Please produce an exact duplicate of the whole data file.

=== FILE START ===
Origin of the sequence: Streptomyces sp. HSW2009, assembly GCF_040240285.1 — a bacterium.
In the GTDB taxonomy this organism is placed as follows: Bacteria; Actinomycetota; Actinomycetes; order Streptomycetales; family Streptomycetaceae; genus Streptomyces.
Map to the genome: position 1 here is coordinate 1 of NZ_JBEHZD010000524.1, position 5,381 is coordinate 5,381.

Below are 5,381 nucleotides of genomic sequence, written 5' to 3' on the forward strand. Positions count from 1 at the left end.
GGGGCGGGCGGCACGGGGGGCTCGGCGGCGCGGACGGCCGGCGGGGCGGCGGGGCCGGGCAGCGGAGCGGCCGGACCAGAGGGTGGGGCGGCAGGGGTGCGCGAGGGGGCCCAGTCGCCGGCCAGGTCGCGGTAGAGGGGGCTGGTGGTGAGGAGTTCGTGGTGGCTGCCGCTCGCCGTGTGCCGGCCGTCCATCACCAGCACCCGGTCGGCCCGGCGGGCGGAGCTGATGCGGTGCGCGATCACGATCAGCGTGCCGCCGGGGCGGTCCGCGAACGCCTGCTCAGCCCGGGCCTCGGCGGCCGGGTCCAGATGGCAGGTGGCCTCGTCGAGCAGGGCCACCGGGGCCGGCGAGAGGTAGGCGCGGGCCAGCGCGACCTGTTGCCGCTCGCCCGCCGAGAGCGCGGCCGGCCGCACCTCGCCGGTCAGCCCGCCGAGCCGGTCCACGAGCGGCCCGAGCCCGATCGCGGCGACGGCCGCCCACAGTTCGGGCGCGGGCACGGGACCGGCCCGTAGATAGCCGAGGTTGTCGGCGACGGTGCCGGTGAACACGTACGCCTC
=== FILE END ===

Origin of the sequence: Streptomyces sp. HSW2009, assembly GCF_040240285.1 — a bacterium.
In the GTDB taxonomy this organism is placed as follows: Bacteria; Actinomycetota; Actinomycetes; order Streptomycetales; family Streptomycetaceae; genus Streptomyces.
Map to the genome: position 1 here is coordinate 1 of NZ_JBEHZD010000524.1, position 5,381 is coordinate 5,381.

Below are 5,381 nucleotides of genomic sequence, written 5' to 3' on the forward strand. Positions count from 1 at the left end.
GGGGCGGGCGGCACGGGGGGCTCGGCGGCGCGGACGGCCGGCGGGGCGGCGGGGCCGGGCAGCGGAGCGGCCGGACCAGAGGGTGGGGCGGCAGGGGTGCGCGAGGGGGCCCAGTCGCCGGCCAGGTCGCGGTAGAGGGGGCTGGTGGTGAGGAGTTCGTGGTGGCTGCCGCTCGCCGTGTGCCGGCCGTCCATCACCAGCACCCGGTCGGCCCGGCGGGCGGAGCTGATGCGGTGCGCGATCACGATCAGCGTGCCGCCGGGGCGGTCCGCGAACGCCTGCTCAGCCCGGGCCTCGGCGGCCGGGTCCAGATGGCAGGTGGCCTCGTCGAGCAGGGCCACCGGGGCCGGCGAGAGGTAGGCGCGGGCCAGCGCGACCTGTTGCCGCTCGCCCGCCGAGAGCGCGGCCGGCCGCACCTCGCCGGTCAGCCCGCCGAGCCGGTCCACGAGCGGCCCGAGCCCGATCGCGGCGACGGCCGCCCACAGTTCGGGCGCGGGCACGGGACCGGCCCGTAGATAGCCGAGGTTGTCGGCGACGGTGCCGGTGAACACGTACGCCTC